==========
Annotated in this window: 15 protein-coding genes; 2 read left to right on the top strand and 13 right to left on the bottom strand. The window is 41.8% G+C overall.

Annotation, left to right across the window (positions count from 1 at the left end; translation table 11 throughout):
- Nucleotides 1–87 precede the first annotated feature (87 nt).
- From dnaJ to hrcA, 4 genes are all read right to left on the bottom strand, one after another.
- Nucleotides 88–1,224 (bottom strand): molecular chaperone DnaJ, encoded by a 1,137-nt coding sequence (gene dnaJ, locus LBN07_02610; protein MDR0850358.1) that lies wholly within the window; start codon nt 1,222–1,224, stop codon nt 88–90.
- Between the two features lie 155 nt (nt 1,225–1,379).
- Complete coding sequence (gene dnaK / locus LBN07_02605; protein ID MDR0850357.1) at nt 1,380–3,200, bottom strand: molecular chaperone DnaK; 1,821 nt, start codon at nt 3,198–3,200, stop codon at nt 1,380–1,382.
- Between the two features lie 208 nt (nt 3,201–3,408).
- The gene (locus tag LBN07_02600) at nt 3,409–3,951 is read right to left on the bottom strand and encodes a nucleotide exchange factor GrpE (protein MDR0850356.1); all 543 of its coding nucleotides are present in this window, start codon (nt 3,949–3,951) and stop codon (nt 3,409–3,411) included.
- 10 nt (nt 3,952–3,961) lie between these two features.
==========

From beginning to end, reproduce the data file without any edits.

Annotated in this window: 15 protein-coding genes; 2 read left to right on the top strand and 13 right to left on the bottom strand. The window is 41.8% G+C overall.

Annotation, left to right across the window (positions count from 1 at the left end; translation table 11 throughout):
- Nucleotides 1–87 precede the first annotated feature (87 nt).
- From dnaJ to hrcA, 4 genes are all read right to left on the bottom strand, one after another.
- Nucleotides 88–1,224 (bottom strand): molecular chaperone DnaJ, encoded by a 1,137-nt coding sequence (gene dnaJ, locus LBN07_02610; protein MDR0850358.1) that lies wholly within the window; start codon nt 1,222–1,224, stop codon nt 88–90.
- Between the two features lie 155 nt (nt 1,225–1,379).
- Complete coding sequence (gene dnaK / locus LBN07_02605; protein ID MDR0850357.1) at nt 1,380–3,200, bottom strand: molecular chaperone DnaK; 1,821 nt, start codon at nt 3,198–3,200, stop codon at nt 1,380–1,382.
- Between the two features lie 208 nt (nt 3,201–3,408).
- The gene (locus tag LBN07_02600) at nt 3,409–3,951 is read right to left on the bottom strand and encodes a nucleotide exchange factor GrpE (protein MDR0850356.1); all 543 of its coding nucleotides are present in this window, start codon (nt 3,949–3,951) and stop codon (nt 3,409–3,411) included.
- 10 nt (nt 3,952–3,961) lie between these two features.